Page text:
American Jobs Act

The GOP Is Officially a Third Party

If one political party's standard-bearer for president wrote off half of the electorate as people who would never vote for them, and had a message that only appealed to and was catered specifically toward only 1 percent of the voting public, why should anyone take that party or that candidate seriously enough for them to have a shot at winning?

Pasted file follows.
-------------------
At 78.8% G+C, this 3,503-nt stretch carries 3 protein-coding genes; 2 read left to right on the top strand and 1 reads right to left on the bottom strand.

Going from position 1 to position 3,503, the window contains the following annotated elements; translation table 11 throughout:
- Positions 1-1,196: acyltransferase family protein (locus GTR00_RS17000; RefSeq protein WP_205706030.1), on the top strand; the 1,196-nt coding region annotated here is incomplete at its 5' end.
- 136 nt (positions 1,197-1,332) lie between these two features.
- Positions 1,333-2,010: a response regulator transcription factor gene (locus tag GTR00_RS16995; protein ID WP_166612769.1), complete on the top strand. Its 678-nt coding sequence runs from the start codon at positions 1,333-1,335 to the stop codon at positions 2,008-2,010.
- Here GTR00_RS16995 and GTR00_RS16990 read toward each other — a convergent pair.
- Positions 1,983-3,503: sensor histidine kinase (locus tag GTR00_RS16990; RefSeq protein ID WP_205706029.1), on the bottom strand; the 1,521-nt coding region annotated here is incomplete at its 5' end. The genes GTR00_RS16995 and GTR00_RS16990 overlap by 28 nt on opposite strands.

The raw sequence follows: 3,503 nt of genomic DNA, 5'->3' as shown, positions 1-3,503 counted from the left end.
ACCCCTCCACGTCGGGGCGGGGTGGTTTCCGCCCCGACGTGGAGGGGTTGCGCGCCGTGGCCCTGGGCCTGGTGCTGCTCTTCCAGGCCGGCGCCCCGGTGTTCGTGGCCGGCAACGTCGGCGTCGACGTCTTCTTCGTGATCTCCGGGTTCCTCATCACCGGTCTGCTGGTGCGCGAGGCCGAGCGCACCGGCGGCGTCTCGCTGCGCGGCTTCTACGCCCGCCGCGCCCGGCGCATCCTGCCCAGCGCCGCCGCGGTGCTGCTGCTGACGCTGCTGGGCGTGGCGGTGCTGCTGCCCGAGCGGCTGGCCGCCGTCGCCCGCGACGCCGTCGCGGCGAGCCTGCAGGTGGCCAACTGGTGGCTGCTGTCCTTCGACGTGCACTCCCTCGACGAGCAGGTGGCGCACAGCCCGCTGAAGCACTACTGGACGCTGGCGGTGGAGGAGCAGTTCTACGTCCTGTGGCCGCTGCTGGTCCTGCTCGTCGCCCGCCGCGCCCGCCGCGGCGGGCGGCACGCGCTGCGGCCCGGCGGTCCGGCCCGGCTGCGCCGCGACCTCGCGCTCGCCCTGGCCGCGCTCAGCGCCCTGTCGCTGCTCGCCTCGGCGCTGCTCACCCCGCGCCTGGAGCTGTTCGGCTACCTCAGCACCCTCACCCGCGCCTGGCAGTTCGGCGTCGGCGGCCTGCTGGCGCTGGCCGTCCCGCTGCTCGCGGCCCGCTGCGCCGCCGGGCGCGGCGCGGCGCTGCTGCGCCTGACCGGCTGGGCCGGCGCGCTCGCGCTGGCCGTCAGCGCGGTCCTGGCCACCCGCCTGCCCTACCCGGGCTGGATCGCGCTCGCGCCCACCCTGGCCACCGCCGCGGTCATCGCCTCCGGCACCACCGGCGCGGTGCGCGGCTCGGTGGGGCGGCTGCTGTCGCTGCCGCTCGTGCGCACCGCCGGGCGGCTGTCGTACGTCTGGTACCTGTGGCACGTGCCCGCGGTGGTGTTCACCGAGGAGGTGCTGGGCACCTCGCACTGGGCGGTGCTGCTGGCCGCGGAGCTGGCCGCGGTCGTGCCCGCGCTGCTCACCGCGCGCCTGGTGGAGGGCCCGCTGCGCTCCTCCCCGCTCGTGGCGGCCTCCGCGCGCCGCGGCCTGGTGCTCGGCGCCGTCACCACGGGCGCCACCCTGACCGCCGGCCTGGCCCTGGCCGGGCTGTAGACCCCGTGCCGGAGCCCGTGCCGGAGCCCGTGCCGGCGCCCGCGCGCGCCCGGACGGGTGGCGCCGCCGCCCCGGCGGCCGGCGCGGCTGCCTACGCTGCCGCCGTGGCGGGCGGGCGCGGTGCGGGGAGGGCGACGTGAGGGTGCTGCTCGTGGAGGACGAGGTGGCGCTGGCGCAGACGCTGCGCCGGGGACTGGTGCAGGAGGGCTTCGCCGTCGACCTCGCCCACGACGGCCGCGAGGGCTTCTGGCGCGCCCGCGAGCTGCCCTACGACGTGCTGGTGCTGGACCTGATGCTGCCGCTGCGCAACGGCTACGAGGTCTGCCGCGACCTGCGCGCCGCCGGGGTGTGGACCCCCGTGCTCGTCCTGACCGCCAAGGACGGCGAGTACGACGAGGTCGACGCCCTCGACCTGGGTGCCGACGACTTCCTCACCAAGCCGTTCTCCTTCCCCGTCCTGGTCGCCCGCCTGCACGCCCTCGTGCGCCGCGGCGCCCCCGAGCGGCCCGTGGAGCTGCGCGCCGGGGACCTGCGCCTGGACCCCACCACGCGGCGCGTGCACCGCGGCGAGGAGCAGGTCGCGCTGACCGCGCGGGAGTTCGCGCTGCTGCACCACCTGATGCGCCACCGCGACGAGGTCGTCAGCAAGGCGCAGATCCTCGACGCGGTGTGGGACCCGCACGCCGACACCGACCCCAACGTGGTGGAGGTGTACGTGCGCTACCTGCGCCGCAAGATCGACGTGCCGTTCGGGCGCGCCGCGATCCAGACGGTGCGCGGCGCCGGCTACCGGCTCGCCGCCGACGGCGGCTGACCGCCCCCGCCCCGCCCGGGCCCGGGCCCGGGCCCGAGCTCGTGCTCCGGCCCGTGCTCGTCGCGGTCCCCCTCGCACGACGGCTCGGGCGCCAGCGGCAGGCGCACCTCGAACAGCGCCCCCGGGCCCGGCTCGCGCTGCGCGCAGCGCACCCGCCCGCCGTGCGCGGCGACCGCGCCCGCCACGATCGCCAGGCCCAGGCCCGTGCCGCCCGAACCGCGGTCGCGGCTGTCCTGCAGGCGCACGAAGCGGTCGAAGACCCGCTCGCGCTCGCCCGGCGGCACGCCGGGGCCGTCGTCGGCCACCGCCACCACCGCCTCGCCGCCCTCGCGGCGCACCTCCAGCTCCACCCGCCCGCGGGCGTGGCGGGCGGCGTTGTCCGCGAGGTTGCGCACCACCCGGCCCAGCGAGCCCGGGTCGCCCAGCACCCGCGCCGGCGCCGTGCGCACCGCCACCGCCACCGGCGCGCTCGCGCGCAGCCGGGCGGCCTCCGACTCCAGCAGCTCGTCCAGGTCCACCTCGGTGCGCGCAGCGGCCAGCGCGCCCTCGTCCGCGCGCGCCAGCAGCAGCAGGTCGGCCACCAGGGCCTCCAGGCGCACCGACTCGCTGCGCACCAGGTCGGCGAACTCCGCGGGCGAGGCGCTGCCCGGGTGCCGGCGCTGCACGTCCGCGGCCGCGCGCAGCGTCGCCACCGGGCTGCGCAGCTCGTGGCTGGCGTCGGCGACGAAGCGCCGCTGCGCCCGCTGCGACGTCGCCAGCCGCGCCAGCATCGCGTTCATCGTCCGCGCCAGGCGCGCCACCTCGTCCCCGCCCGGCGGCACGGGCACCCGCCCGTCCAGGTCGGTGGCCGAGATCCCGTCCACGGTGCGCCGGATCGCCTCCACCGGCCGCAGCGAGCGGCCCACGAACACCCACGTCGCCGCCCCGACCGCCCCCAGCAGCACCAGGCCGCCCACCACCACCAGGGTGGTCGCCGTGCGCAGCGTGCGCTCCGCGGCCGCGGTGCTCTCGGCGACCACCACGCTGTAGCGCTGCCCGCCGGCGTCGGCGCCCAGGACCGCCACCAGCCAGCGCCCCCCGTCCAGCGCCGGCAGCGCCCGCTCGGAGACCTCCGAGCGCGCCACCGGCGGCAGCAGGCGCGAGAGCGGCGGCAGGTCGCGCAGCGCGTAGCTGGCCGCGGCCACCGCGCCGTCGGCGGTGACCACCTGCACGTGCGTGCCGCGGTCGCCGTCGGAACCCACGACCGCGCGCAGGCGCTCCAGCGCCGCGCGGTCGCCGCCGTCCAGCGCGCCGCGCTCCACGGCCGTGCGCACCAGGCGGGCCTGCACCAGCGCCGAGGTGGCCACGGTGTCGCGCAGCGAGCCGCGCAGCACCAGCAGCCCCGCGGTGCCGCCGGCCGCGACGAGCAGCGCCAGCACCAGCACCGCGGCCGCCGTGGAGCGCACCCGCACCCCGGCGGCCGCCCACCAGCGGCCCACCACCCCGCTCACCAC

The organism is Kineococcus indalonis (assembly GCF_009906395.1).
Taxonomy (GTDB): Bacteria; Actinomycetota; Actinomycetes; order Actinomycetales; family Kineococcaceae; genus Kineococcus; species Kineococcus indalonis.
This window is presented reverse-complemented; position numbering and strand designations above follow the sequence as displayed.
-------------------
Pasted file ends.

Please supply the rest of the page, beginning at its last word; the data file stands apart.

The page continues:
For those still convinced that the GOP should still be a major party, Romney's gaffes notwithstanding, take a look at how the Republicans in the House of Representatives have voted over the last few years, particularly for the budgets they've proposed and endorsed. While they have no problem voting down tax cuts for middle class households (those making less than $250,000 a year), Republicans have steadfastly endorsed cutting taxes for the top 1 percent to even lower levels in their official budget proposal. That same budget makes the bulk of its cuts from social programs that are primarily there to benefit the middle class and the poor. The House Republican budget even makes part of its $4 trillion in cuts by ending federal funding for school lunch programs, meaning 280,000 poor kids would have less to eat, all so millionaires can have even bigger tax cuts.
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